Being in Landscape

At a Sydney exhibition of paintings in 2010, I was struck by the presence of a small-scale work nestling quietly amongst a cluster of outsized, mostly unimaginative offerings. The artist was Susan Baird (b.1964). The painting was titled Gentle Shift, Hill End. The subtle, tonal quality of the work evoked an alluring atmosphere, achieved through close observation of landscape.  Dusk in the ranges beyond Bathurst is short-lived. The fading light underscores the sense of time passing, suspending for a moment the long night to come.

Susan Baird’s passion for plein air painting dates back to the early 1980s when she was encouraged by her mentor, the painter Ted Blackall, to join him on painting expeditions around Sydney Harbour. Earlier, Blackall had studied under the legendary William (Jock) Frater (1890 -1974). As one of the early modernists in Melbourne, Frater encouraged his students to get out of the studio and work directly in the landscape – not to slavishly render vistas, but to carefully absorb atmosphere and respond emotionally to the encounter. Via Ted Blackall’s urgings, Baird began her venture in art adhering to Frater’s earlier dictum. Throughout the 1980s, the artist forged a successful career exhibiting paintings and prints inspired by the experience of Sydney Harbour, the city and its beaches.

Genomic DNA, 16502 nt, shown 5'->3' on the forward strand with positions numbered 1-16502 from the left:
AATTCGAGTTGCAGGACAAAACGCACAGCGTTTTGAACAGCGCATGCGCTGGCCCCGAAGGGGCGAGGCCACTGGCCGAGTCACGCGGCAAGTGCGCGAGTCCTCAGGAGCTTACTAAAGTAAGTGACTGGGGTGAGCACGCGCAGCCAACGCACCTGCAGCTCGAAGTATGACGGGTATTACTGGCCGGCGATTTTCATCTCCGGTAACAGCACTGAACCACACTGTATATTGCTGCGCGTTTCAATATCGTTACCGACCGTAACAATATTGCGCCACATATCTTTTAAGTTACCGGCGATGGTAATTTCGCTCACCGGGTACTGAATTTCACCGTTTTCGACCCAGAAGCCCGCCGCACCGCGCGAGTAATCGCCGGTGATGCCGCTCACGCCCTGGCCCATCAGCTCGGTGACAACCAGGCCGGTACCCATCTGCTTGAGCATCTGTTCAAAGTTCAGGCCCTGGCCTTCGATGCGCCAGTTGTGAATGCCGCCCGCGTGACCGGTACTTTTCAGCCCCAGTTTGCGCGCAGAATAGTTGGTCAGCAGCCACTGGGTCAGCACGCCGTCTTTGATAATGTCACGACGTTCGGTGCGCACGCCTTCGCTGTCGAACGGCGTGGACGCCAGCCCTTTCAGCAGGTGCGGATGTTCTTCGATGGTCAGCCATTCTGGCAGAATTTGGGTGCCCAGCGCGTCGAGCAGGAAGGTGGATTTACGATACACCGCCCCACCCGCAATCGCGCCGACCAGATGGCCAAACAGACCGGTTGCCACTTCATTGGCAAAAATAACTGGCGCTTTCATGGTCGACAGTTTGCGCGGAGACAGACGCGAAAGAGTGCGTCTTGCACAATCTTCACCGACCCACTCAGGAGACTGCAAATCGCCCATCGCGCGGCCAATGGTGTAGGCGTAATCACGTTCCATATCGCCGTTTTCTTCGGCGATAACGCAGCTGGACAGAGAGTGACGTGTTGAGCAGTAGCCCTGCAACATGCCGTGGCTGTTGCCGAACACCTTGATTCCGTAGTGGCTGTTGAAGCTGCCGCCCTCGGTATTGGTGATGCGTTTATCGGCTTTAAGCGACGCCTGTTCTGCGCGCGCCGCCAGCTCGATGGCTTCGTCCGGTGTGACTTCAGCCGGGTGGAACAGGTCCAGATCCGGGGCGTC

Apart from Ted Blackall’s encouragement, Baird was virtually self-taught. Commercial success had its rewards, but as a young artist, she felt something vital was missing. It effect, she felt she had no real connection to her subject. After viewing a survey exhibition of Kevin Connor’s paintings at the Art Gallery of New South Wales the young artist made up her mind: it was instant recognition. For Baird, Connor’s work was the ‘real deal’. In his expressive handling of paint, she recognised the artist’s struggle to capture the immediacy of his sensation along with the veracity of his impressions. Buoyed by her revelation, Baird cast about for an art institution with the reputation to push her formally and intellectually. The artist now had a vocation.